RIO DE JANEIRO (JTA) — One of Brazil’s most influential filmmakers, Hector Babenco, has died in Sao Paulo at 70.
Babenco, a 1985 Oscar nominee for “Kiss of the Spider Woman,” suffered a heart attack, an employee of his film company told The Associated Press. He died Wednesday.
Born in Buenos Aires to a Polish Jewish mother and Argentine father of Ukrainian Jewish origin, Babenco came to Brazil in 1969 and adopted the country as his own.
He once described his childhood self as “a chubby Jew in a Nazi country,” reported the Brazilian Israelite Confederation in a homage posted Thursday on Facebook. Argentina gained a notorious reputation for harboring exiled Nazi officials after World War II.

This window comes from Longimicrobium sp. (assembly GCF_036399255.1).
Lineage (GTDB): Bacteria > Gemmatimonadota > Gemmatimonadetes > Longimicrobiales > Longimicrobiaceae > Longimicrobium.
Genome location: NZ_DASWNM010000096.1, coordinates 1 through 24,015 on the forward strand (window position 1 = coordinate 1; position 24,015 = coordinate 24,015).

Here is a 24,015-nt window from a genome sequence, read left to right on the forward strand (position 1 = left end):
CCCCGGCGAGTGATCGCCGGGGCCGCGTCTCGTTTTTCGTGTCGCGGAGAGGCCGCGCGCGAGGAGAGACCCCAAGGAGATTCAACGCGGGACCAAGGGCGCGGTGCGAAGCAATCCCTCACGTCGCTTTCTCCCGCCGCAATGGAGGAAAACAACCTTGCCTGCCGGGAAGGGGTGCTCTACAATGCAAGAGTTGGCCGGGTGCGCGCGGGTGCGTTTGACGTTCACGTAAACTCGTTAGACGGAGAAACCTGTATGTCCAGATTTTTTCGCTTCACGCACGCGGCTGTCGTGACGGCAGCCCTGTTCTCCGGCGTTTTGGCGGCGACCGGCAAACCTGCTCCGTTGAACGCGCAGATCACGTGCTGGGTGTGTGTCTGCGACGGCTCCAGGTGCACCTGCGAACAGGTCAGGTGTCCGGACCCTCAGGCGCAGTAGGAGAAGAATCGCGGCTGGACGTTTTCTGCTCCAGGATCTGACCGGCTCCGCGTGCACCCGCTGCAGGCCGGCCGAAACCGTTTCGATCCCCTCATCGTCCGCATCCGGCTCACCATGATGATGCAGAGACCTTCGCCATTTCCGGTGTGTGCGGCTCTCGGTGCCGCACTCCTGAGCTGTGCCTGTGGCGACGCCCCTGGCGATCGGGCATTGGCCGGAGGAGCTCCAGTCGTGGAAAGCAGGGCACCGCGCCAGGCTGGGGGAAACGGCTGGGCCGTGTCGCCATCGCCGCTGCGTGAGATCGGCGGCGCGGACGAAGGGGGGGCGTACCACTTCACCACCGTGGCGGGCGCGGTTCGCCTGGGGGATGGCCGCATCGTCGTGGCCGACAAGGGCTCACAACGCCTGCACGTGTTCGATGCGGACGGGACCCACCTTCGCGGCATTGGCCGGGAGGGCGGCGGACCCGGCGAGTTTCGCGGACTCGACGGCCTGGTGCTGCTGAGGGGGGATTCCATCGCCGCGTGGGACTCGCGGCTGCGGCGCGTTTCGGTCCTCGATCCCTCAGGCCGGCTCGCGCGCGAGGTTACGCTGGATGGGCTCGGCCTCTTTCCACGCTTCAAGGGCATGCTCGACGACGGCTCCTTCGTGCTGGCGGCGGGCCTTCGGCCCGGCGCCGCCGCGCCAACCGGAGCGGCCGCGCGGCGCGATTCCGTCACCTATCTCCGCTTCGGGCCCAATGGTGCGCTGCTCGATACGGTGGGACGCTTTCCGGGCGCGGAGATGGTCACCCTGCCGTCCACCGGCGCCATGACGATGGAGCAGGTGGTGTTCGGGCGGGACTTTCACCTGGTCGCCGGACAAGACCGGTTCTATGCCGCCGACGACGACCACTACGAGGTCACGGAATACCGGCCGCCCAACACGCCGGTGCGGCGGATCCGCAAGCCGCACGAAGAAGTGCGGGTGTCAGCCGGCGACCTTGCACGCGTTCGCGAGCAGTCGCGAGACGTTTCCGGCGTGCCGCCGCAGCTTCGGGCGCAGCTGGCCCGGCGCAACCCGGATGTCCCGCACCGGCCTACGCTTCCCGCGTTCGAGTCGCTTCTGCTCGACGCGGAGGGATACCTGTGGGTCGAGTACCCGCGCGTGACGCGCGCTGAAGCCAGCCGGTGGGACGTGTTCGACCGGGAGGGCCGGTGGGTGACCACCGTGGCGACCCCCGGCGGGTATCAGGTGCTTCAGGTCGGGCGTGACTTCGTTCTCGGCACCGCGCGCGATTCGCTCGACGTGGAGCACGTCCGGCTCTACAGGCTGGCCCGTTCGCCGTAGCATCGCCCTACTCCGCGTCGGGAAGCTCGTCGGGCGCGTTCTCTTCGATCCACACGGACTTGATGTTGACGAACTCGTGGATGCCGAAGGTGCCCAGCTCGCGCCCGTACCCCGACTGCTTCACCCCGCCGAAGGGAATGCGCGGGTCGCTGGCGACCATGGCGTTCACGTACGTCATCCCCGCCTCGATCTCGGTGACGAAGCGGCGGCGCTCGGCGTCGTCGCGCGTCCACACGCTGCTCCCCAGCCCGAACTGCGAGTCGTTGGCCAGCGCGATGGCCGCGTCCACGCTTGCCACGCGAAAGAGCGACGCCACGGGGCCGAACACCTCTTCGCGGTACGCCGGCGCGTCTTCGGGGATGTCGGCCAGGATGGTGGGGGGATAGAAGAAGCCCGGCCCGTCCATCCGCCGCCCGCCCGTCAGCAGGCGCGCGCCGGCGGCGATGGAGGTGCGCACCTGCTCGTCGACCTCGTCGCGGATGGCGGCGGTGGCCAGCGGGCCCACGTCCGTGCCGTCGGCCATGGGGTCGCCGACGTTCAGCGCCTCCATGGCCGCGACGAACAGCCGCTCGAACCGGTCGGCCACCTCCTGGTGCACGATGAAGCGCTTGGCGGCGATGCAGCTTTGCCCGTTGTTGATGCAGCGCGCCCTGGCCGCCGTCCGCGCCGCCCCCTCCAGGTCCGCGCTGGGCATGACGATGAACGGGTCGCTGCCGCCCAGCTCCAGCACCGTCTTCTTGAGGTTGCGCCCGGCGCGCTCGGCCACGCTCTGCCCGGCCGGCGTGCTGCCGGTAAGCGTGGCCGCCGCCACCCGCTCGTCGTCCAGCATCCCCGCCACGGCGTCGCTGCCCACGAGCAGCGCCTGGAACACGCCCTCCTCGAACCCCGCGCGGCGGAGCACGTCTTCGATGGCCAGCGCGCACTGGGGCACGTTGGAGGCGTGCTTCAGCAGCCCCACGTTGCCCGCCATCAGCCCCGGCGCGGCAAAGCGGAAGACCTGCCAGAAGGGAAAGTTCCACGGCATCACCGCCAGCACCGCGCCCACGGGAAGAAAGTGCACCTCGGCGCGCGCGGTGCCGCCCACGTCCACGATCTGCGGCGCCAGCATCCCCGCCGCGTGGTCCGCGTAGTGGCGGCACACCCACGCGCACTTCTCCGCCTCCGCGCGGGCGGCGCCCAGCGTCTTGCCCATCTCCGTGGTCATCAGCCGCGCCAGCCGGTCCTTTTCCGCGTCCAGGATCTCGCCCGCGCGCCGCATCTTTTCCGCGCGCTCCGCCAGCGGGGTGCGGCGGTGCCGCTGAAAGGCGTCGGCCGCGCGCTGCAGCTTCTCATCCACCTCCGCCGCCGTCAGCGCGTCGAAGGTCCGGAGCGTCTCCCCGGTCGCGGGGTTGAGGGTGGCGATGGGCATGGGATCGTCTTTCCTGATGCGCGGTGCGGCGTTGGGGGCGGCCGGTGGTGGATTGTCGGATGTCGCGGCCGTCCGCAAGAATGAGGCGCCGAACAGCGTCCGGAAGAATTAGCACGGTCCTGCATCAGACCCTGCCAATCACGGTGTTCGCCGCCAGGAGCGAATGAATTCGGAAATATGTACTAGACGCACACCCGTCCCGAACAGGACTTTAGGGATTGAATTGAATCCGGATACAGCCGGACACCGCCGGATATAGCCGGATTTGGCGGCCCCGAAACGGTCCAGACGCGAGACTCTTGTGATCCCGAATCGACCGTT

Babenco gained fame in 1980 with “Pixote,” about abandoned children who lived on the streets of Brazil. The film was nominated for a Golden Globe award for best foreign picture and won in the same category at the New York Film Critics Circle. Younger generations also know him for the 2003 movie “Carandiru,” about Brazil’s most notorious prison.
“Kiss of the Spider Woman” also was nominated for an Academy Award for best picture and William Hurt won the best actor Oscar playing a cross-dressing gay man who comforts a leftist revolutionary in a Brazilian prison. Babenco also directed “Ironweed,” an adaptation of a William Kennedy novel starring Jack Nicholson and Meryl Streep, who were nominated for Oscars for best actor and actress.
His last film, “My Hindu Friend” starring Willem Dafoe, tells the story of a film director nearing death.